A service offering cheap mobility scooter hire in Northampton town centre has announced it will close in September after its grant from the borough council was reduced.
Northampton Shopmobility, based in the Mayorhold car park, has announced that it can no longer continue in the light of cuts to the grant it receives.
A statement on its Facebook page reads: “In April a meeting was held regarding the future of Northampton Shopmobility following the reduction in our Northampton Borough Council grant.
“Unfortunately we did not find any way of making these cuts up.
“So it is with great regret that we have to inform you that the service will cease on 30th September or maybe earlier if we cannot find sufficient or alternative funding.”
The statement asks people to write to the leader of the council, Councillor Mary Markham, (Con, Park) to express their views.
Services users have already begun expressing their sadness at the loss of the scheme.
Kingsthorpe man Justin Brown said the service, which costs £3 to hire a scooter, offers a “lifeline” to people with mobility issues.
Around 400 people a year use the service,
Mr Brown said: “Everyone knows as a matter of fact that if you are in a position where you are not able bodied, then you can feel stuck in your home.
“I think it is something the council could easily find the money for. It’s pittance for the council, why do they feel that it’s a priority to be cut.”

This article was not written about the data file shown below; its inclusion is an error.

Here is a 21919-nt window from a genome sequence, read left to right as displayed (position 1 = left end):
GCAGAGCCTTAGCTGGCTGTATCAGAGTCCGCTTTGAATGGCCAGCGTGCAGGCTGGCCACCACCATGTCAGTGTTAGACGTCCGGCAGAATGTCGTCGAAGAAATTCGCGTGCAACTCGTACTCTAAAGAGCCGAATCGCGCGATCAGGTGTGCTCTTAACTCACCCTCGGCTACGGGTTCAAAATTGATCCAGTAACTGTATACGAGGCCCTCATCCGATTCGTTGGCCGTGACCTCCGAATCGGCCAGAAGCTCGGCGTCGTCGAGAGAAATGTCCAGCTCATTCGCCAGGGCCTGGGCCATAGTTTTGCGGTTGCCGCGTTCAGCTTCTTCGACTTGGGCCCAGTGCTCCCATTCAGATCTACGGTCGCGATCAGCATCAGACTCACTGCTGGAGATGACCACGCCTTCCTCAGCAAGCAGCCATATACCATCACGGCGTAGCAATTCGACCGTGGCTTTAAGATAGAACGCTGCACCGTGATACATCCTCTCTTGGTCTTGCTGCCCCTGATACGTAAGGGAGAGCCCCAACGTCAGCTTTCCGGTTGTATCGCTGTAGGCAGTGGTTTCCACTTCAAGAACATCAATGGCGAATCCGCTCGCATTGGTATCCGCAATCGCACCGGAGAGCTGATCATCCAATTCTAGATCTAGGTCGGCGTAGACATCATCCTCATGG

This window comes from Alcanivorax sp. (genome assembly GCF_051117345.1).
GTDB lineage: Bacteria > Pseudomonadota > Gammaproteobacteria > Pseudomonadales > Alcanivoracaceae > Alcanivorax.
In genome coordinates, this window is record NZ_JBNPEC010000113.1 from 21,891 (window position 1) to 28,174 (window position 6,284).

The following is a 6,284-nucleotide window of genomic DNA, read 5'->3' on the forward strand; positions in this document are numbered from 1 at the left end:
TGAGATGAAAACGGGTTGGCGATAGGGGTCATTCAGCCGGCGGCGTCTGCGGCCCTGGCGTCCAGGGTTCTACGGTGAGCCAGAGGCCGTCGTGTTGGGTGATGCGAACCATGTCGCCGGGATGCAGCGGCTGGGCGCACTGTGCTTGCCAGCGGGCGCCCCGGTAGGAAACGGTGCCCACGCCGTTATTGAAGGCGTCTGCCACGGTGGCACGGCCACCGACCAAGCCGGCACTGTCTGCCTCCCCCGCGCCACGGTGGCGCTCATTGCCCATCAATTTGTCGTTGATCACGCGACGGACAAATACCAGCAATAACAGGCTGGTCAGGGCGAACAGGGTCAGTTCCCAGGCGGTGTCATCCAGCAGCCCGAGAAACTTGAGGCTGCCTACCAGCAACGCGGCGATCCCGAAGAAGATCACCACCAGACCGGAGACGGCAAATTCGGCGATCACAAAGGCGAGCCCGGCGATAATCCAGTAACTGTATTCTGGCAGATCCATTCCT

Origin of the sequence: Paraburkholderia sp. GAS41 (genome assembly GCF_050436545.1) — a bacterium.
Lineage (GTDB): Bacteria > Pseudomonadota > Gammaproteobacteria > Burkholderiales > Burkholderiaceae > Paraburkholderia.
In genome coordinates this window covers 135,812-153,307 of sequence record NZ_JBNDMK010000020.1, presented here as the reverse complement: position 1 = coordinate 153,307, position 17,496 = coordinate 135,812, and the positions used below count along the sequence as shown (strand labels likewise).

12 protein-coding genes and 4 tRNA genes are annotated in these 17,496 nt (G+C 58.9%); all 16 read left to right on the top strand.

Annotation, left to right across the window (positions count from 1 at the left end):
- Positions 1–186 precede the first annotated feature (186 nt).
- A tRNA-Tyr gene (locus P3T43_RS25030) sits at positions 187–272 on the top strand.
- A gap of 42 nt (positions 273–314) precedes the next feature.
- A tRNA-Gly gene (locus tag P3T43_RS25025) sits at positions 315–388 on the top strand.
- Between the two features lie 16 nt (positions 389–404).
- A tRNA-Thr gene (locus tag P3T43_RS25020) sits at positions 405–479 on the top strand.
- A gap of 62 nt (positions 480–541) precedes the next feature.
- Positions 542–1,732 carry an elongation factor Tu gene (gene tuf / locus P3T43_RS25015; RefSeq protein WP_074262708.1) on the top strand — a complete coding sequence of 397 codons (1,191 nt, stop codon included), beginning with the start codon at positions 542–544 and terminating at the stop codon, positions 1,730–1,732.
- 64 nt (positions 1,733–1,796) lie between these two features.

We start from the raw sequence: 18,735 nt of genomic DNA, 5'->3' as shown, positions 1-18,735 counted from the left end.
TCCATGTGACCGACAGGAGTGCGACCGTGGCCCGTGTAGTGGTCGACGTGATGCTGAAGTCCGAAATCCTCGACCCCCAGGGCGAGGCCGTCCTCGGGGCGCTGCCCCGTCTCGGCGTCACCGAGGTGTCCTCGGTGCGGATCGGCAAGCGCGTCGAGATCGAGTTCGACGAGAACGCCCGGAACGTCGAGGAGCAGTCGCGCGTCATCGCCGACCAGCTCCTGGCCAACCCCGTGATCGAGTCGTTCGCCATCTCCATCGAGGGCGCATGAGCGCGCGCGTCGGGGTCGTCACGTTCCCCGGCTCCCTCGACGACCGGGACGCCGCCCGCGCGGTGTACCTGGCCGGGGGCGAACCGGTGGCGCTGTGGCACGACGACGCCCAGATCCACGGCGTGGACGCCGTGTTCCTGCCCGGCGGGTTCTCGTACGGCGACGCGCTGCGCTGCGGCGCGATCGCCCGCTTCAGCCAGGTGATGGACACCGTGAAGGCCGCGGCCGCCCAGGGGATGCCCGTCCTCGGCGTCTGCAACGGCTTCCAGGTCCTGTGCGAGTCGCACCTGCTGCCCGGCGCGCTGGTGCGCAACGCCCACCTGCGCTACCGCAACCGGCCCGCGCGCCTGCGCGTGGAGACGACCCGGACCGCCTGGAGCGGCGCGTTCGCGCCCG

Shopmobility, run by the Northampton Door to Door service, was told last April that the £22,000 it previously received from Northampton Borough Council’s Partnership Grant Fund (PGF) has been reduced to £11,000.
This year that grant was reduced again to £8,000.
Chairman of the board of trustees at Northampton Door to Door Service Sam Towell, said it is still in the process of trying to secure funding from another source.
Labour group leader, Councillor Danielle Stone (Lab, Castle) said: “The borough council was told that their cuts would likely mean the closure of Shopmobility but they did not listen to these warnings.
“The funding cuts to Shopmobility were wrong and this is very bad news for disabled people in our town.”
Councillor Anna King, Northampton borough council’s cabinet member for community engagement, said: “We always have difficult decisions to make as we look at how our grants can best help people in Northampton as every year this fund is oversubscribed. No funding is guaranteed year upon year – it is a competitive bidding process with over 40 applications received from organisations also applying for support from this year’s Partnership Grant pot.
“The Shopmobility scheme was given £8,000 from the borough council and were offered help from Voluntary Impact Northampton to look at further funding streams, but unfortunately didn’t move forward with the offer.
“In addition to the above grant, the Door to Door Service, who run and manage the Shopmobility scheme, received grant funding from the Councillor Community Fund from May 2015 to present, to a sum of £1,200 and received £1,456 from the NBC Small Grants pot towards the upgrade of the service’s computers.”